When things go wrong, don’t make it excuses, make fans

A couple of nights ago I stopped at fast food restaurant I frequent when I travel. While I waited for my order, the manager handed me a menu, highlighted the number of his particular restaurant and told me that next time I should call first and then my order would be ready when I walked in the door. A nice touch, I thought.

So, being the "rut eater" that I am, the next night I pulled out the menu, grabbed my rental car keys and headed for my car. As I got in my car, I dialed the number.

"Can you please hold a moment," the voice responded.

"Sure," I replied.

I heard the employee put the phone down, and well…he never picked it back up. For the next 10 minutes or so, I heard the sounds of the restuarant. I tried getting his attention; but to no avail. I also though about hanging up, but with each passing second I grew a bit more incredulous that this guy had simply forgotten the phone was "live" and that I was waiting.

I reached the restaruant. Still no answer. I was peeved, but trying not to act like it–for fear that I would come across like a spoiled American who can’t handle insignificant disruptions. when I finally reached the counter, I looked at the "shift leader"–let’s call him Dan.

" Dan," I said, "I’ve been on hold for at least 10 minutes."

At that point, he stopped me and didn’t let me get one more word out.

"I’m sorry, that was me, and I’m sorry."

A flash went across my mind. This guy is taking responsibility for this. He didn’t have to do that. He’s admitting it was he who made the mistake. My good feelings toward this restuarant and Dan were growing.

And then, like a record needle scratching across the vinyl, my love fest with Dan evaporated with his next words.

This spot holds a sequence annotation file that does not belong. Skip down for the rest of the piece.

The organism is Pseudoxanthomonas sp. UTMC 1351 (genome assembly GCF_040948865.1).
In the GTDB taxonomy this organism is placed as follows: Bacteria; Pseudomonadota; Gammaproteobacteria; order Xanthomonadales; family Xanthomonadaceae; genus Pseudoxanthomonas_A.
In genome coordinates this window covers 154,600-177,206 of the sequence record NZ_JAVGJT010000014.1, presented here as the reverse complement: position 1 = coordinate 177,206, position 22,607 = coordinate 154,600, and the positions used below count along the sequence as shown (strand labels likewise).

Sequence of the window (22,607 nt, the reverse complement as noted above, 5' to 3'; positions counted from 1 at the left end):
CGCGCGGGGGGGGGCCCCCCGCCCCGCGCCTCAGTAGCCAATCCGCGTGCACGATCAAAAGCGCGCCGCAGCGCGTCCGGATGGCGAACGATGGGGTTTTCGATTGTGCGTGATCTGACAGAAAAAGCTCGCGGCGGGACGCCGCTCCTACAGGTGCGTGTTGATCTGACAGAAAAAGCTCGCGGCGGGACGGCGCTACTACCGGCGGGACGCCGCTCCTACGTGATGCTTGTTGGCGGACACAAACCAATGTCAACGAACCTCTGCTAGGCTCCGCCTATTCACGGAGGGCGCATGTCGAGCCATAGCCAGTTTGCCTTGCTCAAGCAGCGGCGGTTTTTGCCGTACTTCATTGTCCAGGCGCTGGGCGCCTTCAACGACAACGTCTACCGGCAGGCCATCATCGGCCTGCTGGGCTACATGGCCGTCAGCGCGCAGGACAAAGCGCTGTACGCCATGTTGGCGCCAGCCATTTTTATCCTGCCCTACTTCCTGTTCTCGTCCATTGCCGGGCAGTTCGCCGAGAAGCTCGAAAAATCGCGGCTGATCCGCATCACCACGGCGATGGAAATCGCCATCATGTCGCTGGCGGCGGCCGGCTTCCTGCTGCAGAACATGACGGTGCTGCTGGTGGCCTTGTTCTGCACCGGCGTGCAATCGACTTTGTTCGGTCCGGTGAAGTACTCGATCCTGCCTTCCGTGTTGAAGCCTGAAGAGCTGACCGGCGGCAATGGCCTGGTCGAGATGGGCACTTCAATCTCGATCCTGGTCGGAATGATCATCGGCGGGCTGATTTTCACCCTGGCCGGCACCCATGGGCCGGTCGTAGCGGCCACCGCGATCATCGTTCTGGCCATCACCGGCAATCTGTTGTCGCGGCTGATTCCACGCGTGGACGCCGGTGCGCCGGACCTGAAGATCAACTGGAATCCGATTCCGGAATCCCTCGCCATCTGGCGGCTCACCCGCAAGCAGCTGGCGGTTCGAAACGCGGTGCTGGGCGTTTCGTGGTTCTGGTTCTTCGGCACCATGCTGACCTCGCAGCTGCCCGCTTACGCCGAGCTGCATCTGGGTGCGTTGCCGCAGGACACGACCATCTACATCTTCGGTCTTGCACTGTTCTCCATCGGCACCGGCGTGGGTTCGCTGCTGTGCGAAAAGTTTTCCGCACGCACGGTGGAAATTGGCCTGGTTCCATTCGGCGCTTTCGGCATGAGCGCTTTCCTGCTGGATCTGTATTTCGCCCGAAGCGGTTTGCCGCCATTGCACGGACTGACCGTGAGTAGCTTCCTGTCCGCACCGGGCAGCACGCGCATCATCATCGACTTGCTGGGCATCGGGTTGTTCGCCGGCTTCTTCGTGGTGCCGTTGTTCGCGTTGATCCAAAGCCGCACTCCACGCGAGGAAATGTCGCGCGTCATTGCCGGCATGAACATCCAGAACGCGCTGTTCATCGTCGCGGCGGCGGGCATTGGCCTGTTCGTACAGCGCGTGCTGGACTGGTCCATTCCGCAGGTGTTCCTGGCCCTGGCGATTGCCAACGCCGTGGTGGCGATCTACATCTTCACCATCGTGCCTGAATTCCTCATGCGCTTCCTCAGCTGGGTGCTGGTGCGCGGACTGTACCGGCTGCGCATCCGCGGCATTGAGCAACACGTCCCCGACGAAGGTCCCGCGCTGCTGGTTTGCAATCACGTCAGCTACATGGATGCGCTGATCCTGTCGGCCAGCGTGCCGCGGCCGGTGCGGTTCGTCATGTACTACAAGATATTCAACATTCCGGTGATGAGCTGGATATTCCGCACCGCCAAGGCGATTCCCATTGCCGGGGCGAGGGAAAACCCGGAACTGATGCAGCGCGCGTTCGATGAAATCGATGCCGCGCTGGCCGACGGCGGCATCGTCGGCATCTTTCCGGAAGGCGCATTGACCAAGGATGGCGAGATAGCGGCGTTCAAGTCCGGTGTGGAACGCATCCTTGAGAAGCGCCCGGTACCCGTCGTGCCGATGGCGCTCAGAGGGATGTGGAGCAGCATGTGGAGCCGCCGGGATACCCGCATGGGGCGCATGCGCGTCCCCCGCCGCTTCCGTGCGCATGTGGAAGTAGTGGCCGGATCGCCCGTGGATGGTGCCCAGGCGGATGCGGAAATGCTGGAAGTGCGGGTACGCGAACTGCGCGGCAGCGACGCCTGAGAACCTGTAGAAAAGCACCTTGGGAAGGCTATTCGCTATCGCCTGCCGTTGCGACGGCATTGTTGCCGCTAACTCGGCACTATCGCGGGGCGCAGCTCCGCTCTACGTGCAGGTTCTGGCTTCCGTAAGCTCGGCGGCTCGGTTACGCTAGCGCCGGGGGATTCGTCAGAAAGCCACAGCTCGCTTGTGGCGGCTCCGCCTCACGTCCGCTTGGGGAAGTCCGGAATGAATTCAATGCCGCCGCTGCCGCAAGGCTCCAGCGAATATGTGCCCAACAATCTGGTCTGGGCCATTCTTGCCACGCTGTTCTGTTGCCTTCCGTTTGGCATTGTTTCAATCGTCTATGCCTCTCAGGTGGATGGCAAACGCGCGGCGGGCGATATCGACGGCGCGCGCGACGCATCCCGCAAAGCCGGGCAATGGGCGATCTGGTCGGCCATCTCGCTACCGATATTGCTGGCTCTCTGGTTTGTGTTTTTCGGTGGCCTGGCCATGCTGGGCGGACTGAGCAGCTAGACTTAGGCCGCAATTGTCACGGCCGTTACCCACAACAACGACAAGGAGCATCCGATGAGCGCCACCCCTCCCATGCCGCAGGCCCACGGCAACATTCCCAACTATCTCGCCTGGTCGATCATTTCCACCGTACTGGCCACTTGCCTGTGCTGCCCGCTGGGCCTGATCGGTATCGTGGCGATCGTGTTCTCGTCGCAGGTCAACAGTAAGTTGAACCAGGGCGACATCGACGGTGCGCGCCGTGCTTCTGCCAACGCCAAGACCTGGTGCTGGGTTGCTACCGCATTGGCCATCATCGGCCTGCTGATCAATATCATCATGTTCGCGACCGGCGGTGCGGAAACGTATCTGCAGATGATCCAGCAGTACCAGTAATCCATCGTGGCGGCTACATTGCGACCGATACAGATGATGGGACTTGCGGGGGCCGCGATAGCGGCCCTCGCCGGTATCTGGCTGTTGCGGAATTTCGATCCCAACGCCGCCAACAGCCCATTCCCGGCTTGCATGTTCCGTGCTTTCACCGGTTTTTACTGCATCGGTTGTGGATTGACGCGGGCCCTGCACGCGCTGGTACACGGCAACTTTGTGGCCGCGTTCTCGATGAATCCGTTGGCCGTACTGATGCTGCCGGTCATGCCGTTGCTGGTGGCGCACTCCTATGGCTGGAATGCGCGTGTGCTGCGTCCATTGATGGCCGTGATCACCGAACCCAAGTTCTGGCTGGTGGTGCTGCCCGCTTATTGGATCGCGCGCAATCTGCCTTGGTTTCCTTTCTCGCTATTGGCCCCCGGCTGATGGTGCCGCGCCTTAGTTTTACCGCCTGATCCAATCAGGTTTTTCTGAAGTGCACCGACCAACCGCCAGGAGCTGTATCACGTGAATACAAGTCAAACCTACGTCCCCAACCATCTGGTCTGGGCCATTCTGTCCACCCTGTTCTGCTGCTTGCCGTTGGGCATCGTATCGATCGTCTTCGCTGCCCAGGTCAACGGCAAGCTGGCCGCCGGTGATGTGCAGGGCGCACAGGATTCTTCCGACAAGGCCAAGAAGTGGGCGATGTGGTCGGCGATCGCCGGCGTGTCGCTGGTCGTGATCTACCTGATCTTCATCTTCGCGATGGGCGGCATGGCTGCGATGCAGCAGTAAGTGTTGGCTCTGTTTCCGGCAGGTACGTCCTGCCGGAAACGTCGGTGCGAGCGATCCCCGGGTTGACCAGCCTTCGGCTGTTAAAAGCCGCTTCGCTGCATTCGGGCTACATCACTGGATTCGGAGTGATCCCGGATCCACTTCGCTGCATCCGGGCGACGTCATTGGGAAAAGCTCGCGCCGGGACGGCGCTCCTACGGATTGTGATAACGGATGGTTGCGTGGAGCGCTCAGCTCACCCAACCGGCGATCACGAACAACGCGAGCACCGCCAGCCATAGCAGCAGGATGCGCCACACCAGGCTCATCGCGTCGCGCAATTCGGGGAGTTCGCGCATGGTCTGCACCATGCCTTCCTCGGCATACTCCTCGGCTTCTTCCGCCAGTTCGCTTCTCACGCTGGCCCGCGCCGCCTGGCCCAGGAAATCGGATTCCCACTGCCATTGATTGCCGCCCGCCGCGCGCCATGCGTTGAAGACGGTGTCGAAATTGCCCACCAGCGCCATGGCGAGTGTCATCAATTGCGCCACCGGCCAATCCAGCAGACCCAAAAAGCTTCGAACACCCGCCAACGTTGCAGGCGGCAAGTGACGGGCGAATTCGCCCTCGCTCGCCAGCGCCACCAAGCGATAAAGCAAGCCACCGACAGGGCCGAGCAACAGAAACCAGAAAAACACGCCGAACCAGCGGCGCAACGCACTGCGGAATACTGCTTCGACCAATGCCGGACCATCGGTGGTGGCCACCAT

"I got busy and didn’t get back to you. Can I take your order."

I thought to myself, you got busy?

To be honest, and maybe this is the selfish American in me, I didn’t care that Dan was busy. Everyone’s busy Dan, get in line, I thought. Further, to suggest to me that he was busy negated the fact that I was part of his busy, or should have been. I’m a customer, just as much as the woman standing in front of you Dan; and you’re telling me you couldn’t get to me becasue you were busy?

Now before you think I’m just an insensitive and impatient soul who can’t wait for things, let me clarify.

I don’t have a problem that Dan was busy, really.

I don’t have a problem that Dan forgot me, really.

I’ve done similar and worse in my own world.

Here’s my problem: Dan made an excuse, when he could have made a fan.

In fact, customer service problmes (or failures) are uniquely suited to give you the opportunity to make your unhappy customer your biggest fan.

How do you do that?

Stay tuned….

2019-03-26T10:44:34-04:00

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Written by Dave Fleming